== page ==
87= soot in my 2.0 t also check engine light twice and a problem with the ecm throwing codes. Stupid me for taking for granted GM would not be so @#$##@# for designing a motor that must burn 93 most of the time. After now reading the manual, I understand its not my choice; if I don't want to tear up the car (evidently). I noticed soot on the chrome tail pipes with only 2000 miles from I think was using 89. I'll report back after a few tanks of 93, if I can scrape together a few extra dollars that I could have spent at the walmart grocery store.
I was hoping to read the forum and learn fact but instead not sure what it was?
I know one thing the V6 in the arcadia I rented while my nox was hopelessly being examined at the dealership (to no avail), had plenty of power and was great on gas. I think the bottom line is it takes less to build a small 4 even w/a turbo than than it must to construct a v6 that runs sometimes just on 4 to conserve. In other words. I feel the 2.0 T of mine is cheaper and will not last or endure as much over the years. It fly's when the turbo powers up... but the Bang for your buck is missing. That V6 was nice. I will not make this mistake again I promise!
 

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87= soot in my 2.0 t
I have two Equinoxes, one with a 2.0, the other a 3.6.

Both are direct injected which will leave soot in the exhaust tips.

It is true that the 2.0 is best fueled with 93 octane to get the best performance, economy and engine protection from potential LSPI damage.

It is true that the 3.6 is probably more expensive to produce, weighs more and gets worse fuel economy.

It is also true that the 3.6 is also less complex, uses regular grade fuel, and will potentially have a longer service life with fewer problems along the way.

My 2019, 2.0 is my daily driver; it gets good fuel economy and is very powerful and fun to drive.

My 2016, 3.6 I only use for trips and is overall a better, more solid, substantially constructed vehicle that I expect will provide years of trouble free service.

Unfortunately there isn't a V6 option in the Equinox anymore; but there is the new Blazer ---



.
 

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Unfortunately there isn't a V6 option in the Equinox anymore; but there is the new Blazer -
.

There also is the GMC Acadia, which is essentially like the Blazer but also has the 3rd row seat option which, if not used, increases cargo space dramatically.
I had over looked the Acadia until I found pricing that was at or close to $10K off MSRP. That meant we could get into a 2019 Acadia SLT-1, with a V6 at just under $31K with an added 2% for GM Loyalty incentive.
I was considering the Blazer in maybe a year or two, but when the Acadia deal came along. . . too good to pass up.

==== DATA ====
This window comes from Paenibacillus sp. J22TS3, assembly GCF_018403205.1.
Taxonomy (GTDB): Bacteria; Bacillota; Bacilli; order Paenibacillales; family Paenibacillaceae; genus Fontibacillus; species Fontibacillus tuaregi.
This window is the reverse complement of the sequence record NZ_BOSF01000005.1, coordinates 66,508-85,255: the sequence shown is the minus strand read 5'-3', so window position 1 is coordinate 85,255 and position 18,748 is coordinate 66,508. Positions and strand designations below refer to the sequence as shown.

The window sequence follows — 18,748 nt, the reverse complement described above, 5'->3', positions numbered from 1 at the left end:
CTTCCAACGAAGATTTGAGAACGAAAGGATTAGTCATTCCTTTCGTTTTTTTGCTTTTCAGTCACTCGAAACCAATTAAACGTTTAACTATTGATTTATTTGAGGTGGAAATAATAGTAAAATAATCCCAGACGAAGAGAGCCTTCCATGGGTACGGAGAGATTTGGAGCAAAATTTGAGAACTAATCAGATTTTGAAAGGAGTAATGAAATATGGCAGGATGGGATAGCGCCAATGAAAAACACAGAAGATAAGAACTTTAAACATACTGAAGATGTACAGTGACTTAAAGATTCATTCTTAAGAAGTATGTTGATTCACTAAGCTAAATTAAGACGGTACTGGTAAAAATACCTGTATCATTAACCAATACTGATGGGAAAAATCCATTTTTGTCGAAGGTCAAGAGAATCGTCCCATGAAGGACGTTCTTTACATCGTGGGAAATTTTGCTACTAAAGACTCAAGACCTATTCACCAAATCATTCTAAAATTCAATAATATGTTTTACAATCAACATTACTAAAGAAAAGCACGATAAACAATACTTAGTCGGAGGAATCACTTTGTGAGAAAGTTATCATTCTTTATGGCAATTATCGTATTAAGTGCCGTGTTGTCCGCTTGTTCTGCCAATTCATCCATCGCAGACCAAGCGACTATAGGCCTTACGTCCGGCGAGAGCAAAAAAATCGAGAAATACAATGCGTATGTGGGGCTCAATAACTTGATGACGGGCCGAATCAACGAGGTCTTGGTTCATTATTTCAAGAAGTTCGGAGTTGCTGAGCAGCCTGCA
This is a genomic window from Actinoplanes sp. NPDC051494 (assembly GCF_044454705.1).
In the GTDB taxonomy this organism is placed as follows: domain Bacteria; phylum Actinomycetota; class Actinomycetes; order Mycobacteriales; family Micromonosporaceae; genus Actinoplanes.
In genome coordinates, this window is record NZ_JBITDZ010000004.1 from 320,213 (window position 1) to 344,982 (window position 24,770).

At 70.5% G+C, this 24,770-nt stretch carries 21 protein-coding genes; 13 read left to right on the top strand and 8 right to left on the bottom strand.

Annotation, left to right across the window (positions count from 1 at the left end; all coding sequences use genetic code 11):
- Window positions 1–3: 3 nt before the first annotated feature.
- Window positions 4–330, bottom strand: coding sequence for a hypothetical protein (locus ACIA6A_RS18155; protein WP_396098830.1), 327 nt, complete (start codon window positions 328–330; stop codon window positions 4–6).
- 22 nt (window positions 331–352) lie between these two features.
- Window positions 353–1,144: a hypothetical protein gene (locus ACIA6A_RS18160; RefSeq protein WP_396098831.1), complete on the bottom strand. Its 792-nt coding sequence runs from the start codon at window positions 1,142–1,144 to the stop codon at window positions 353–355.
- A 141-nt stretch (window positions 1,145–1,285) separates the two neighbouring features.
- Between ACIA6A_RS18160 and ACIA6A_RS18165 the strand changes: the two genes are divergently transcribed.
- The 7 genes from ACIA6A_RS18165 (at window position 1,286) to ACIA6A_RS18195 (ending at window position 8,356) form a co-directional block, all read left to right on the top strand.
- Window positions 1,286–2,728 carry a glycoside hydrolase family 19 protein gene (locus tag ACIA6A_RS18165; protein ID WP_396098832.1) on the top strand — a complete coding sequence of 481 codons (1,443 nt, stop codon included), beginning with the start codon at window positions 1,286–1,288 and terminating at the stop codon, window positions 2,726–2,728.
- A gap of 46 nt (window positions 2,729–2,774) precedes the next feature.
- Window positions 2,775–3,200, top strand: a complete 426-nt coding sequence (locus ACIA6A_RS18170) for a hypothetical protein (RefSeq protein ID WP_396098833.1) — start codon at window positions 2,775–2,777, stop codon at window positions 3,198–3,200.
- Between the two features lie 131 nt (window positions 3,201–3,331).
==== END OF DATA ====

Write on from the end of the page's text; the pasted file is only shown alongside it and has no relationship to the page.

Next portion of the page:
https://www.cars.com/research/compare/?acodes=USC90CHS091F0,USC90GMS241E0
http://gmauthority.com/blog/2018/12/how-2019-chevrolet-blazer-measures-up-to-gmc-acadia-cadillac-xt5/

We got the new Acadia for less than it cost for our 2015 Equinox LTZ.
In my opinion .. .. anyone who might be interested in having an Equinox very close to the size of the 2nd Gen ought to monitor deals on the GMC Acadia. Built in Springhill, TN. . . along with the Cadillac XT5. We are impressed with the quality, fit, finish and initial MPG we are getting that is even somewhat better than our 2015 Equinox V6.

http://gmauthority.com/blog/gm/gmc/acadia/

http://gmauthority.com/blog/gm/cadillac/xt5/2019-cadillac-xt5/

NOTE - - Where Blazer is made.
https://www.autonews.com/sales/chevy-blazer-gms-newest-political-football
 
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I’m surprised that GM hasn’t promoted the Acadia more. I see a lot of Blazer, XT5, XT4 commercials but very few for the Acadia. There was tons of negative comments on the Acadia forum about the new size when it was first introduced. As JayTee has found out for those that don’t like the new size or the Turbo., or Start/Stop in the new Equinox/Terrain the Acadia is a viable option.
 
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Yes, forgot to add that the Blazer's origin is Mexico. Both of my Equinoxs' are Canadian.

The Acadia is a wonderful choice right now; made in USA, incentives, a V6, no stop/start, naturally aspirated, 87 octane fuel, etc.etc.

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Thanks for the info. Right now my stresses are about having my first car that I always thought i might avoid and realizing how most gas stations attract customers with low regular and slap premium users in the face. I think I just need to resolve some issues because my millage was substandard, the problems will reveal itself then I am sure I'll enjoy it more.
 

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It is true that the 2.0 is best fueled with 93 octane to get the best performance, economy and engine protection from potential LSPI damage.
And that is a consideration that many have no realization of. Low Speed Pre-Ignition is a very real problem with direct injection gasoline engines. Proper oil is a component of preventing it as is the right octane fuel. LSPI has the potential to do a lot of damage internally.

This is why I often wonder why the newer turbo gas engines are generally not flex fuel capable. E85 has an octane rating of around 100.
 

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While I respect the opinions and the points of view. I too have over the last 30 years of driving, had a Chrysler Laser 2.2 Turbo, Cadillac STS, Cadillac Deville, both with NorthStar engines, Pontiac Grandprix with 3.8SC, Two Chevy Trax, 13,15 and now the Terrain 2.0. Not one issue with using 87 octane with only the Grandprix really needing 91 for it to produce a little more power. Granted there are vehicles that must have high octane, any Cadillac 4.9 engine, and the 4.5 as they do not have the knock sensors to retard when required.

It also looks like GMC is bringing back the 'Jimmy' for the 2021/2022 MY. It appears that it will be based on the Traverse and Enclave bodies which would make sense as GMC does not have a vehicle in that size anymore, notwithstanding the downsized Acadia. Google it and see.